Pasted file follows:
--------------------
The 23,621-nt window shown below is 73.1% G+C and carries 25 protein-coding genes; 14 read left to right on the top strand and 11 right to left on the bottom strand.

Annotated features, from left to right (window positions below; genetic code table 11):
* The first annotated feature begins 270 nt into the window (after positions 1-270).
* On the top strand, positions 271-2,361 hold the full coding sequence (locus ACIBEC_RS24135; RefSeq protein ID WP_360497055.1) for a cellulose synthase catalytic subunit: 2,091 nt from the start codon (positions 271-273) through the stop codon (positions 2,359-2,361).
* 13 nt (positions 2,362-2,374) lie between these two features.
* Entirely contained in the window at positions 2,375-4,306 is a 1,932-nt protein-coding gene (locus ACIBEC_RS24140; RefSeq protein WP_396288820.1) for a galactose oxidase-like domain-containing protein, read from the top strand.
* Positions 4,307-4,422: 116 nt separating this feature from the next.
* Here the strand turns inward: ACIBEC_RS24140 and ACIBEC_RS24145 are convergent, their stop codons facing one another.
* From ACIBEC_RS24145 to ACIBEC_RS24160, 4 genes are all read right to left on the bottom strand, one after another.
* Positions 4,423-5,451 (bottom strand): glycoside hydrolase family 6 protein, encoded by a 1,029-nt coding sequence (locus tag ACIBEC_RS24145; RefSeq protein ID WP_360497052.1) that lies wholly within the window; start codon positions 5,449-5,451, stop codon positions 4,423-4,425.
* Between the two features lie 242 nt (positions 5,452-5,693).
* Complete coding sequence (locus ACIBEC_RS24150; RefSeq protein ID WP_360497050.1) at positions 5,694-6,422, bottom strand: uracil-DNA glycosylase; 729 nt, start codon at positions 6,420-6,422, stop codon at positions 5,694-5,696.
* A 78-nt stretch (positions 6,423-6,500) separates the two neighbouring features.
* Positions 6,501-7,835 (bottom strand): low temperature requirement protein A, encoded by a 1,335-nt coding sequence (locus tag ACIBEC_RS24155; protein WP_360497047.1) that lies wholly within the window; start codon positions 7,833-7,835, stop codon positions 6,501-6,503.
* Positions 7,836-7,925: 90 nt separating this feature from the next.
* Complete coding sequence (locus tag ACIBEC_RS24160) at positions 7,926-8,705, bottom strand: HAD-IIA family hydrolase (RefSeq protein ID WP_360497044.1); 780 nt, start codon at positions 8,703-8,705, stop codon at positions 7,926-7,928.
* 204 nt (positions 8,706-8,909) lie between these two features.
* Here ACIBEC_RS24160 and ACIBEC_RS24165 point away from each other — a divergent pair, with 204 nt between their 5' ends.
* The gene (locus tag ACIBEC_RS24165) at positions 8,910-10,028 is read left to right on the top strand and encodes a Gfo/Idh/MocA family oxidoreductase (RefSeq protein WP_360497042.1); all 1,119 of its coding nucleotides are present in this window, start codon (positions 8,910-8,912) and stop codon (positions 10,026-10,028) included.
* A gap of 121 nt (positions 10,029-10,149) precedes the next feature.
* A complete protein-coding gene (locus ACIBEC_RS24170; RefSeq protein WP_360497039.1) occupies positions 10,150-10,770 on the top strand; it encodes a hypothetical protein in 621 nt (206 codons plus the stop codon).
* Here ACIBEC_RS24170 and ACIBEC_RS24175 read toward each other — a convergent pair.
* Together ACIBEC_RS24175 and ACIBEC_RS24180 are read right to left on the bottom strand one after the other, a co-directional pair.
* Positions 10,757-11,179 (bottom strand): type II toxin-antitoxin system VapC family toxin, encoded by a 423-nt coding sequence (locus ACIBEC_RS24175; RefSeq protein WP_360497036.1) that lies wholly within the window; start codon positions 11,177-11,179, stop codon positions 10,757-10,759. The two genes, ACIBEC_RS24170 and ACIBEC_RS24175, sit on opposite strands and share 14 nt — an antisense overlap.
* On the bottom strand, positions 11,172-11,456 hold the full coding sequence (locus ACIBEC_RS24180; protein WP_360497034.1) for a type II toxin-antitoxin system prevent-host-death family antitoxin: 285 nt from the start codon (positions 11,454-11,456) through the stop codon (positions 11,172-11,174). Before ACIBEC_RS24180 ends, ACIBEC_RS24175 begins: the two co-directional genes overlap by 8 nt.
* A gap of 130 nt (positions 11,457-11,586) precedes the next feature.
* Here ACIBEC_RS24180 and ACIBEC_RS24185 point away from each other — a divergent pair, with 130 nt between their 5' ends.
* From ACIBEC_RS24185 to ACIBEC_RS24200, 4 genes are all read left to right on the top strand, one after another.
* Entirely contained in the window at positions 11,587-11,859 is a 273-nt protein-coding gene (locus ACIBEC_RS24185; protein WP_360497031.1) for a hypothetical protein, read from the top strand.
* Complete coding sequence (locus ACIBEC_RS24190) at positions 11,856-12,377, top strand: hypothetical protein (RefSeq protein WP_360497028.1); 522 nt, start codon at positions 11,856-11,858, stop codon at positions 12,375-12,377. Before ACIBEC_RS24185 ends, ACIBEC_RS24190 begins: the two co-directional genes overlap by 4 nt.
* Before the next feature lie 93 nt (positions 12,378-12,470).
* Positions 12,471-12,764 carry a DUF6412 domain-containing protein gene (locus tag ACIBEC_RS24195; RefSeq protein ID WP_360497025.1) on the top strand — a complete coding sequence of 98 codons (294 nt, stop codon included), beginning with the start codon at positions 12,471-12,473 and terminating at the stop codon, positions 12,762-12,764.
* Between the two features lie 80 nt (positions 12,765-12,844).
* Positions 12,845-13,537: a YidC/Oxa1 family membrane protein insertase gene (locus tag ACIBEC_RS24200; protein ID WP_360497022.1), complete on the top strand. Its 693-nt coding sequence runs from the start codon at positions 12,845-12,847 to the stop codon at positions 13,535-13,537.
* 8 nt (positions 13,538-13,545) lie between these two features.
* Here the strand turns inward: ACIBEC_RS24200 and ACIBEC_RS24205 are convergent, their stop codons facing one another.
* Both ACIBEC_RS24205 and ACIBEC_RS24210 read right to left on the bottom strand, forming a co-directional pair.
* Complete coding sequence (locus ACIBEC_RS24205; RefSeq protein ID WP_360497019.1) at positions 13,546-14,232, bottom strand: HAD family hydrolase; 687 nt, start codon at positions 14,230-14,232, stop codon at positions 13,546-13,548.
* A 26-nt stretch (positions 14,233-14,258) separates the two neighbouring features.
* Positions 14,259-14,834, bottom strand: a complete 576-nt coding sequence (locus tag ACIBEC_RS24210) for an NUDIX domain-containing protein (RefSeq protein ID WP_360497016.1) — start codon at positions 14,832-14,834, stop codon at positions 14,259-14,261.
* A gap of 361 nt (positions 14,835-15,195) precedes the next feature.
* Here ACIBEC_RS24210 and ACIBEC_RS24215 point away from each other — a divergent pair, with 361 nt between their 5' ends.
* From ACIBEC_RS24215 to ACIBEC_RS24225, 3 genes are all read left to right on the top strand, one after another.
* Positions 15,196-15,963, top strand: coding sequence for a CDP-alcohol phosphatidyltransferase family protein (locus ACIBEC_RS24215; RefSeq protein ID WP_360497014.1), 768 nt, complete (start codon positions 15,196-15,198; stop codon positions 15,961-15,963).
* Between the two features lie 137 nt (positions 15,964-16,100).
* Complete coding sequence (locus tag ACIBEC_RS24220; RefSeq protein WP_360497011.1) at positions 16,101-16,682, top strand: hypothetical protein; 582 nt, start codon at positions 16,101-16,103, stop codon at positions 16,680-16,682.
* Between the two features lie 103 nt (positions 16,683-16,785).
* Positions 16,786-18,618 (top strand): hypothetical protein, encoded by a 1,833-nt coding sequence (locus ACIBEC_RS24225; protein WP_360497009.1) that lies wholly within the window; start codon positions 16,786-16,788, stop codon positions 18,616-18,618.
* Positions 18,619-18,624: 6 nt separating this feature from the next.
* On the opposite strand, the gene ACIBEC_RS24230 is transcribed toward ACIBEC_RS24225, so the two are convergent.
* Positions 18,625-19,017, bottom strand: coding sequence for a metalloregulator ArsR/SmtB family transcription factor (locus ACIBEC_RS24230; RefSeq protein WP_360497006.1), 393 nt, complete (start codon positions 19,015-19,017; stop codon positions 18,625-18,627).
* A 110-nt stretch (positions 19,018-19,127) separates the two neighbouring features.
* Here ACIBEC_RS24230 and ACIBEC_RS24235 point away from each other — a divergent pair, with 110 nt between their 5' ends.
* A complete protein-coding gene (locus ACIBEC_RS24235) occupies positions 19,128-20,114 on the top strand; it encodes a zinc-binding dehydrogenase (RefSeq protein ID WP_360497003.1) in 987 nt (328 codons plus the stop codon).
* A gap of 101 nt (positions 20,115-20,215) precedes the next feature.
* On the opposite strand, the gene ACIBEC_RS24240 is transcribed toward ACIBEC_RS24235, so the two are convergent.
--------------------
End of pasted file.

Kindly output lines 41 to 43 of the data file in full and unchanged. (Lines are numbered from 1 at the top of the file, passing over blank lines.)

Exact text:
* A gap of 361 nt (positions 14,835-15,195) precedes the next feature.
* Here ACIBEC_RS24210 and ACIBEC_RS24215 point away from each other — a divergent pair, with 361 nt between their 5' ends.
* From ACIBEC_RS24215 to ACIBEC_RS24225, 3 genes are all read left to right on the top strand, one after another.